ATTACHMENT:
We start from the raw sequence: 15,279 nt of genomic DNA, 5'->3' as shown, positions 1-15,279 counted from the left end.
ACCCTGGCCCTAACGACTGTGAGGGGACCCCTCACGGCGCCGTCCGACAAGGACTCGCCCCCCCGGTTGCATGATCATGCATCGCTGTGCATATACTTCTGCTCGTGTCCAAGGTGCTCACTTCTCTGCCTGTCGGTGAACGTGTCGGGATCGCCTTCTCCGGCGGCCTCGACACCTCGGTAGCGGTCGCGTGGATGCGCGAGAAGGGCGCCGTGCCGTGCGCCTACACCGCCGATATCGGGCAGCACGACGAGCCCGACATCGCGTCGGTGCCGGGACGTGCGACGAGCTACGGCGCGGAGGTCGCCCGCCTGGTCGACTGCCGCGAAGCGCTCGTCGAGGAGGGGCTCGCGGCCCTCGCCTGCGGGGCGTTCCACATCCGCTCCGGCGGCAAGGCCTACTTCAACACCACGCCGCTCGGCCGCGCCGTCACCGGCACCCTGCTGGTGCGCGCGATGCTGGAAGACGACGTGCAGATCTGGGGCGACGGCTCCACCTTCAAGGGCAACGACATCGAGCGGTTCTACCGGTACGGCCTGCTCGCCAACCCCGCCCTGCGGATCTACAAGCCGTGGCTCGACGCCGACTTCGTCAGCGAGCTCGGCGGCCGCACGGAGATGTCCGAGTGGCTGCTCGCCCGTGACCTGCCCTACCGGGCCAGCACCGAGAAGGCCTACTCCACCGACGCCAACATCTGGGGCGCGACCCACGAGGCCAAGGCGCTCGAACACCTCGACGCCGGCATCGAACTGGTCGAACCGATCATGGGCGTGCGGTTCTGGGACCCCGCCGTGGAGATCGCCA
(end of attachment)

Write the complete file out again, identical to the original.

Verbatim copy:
We start from the raw sequence: 15,279 nt of genomic DNA, 5'->3' as shown, positions 1-15,279 counted from the left end.
ACCCTGGCCCTAACGACTGTGAGGGGACCCCTCACGGCGCCGTCCGACAAGGACTCGCCCCCCCGGTTGCATGATCATGCATCGCTGTGCATATACTTCTGCTCGTGTCCAAGGTGCTCACTTCTCTGCCTGTCGGTGAACGTGTCGGGATCGCCTTCTCCGGCGGCCTCGACACCTCGGTAGCGGTCGCGTGGATGCGCGAGAAGGGCGCCGTGCCGTGCGCCTACACCGCCGATATCGGGCAGCACGACGAGCCCGACATCGCGTCGGTGCCGGGACGTGCGACGAGCTACGGCGCGGAGGTCGCCCGCCTGGTCGACTGCCGCGAAGCGCTCGTCGAGGAGGGGCTCGCGGCCCTCGCCTGCGGGGCGTTCCACATCCGCTCCGGCGGCAAGGCCTACTTCAACACCACGCCGCTCGGCCGCGCCGTCACCGGCACCCTGCTGGTGCGCGCGATGCTGGAAGACGACGTGCAGATCTGGGGCGACGGCTCCACCTTCAAGGGCAACGACATCGAGCGGTTCTACCGGTACGGCCTGCTCGCCAACCCCGCCCTGCGGATCTACAAGCCGTGGCTCGACGCCGACTTCGTCAGCGAGCTCGGCGGCCGCACGGAGATGTCCGAGTGGCTGCTCGCCCGTGACCTGCCCTACCGGGCCAGCACCGAGAAGGCCTACTCCACCGACGCCAACATCTGGGGCGCGACCCACGAGGCCAAGGCGCTCGAACACCTCGACGCCGGCATCGAACTGGTCGAACCGATCATGGGCGTGCGGTTCTGGGACCCCGCCGTGGAGATCGCCA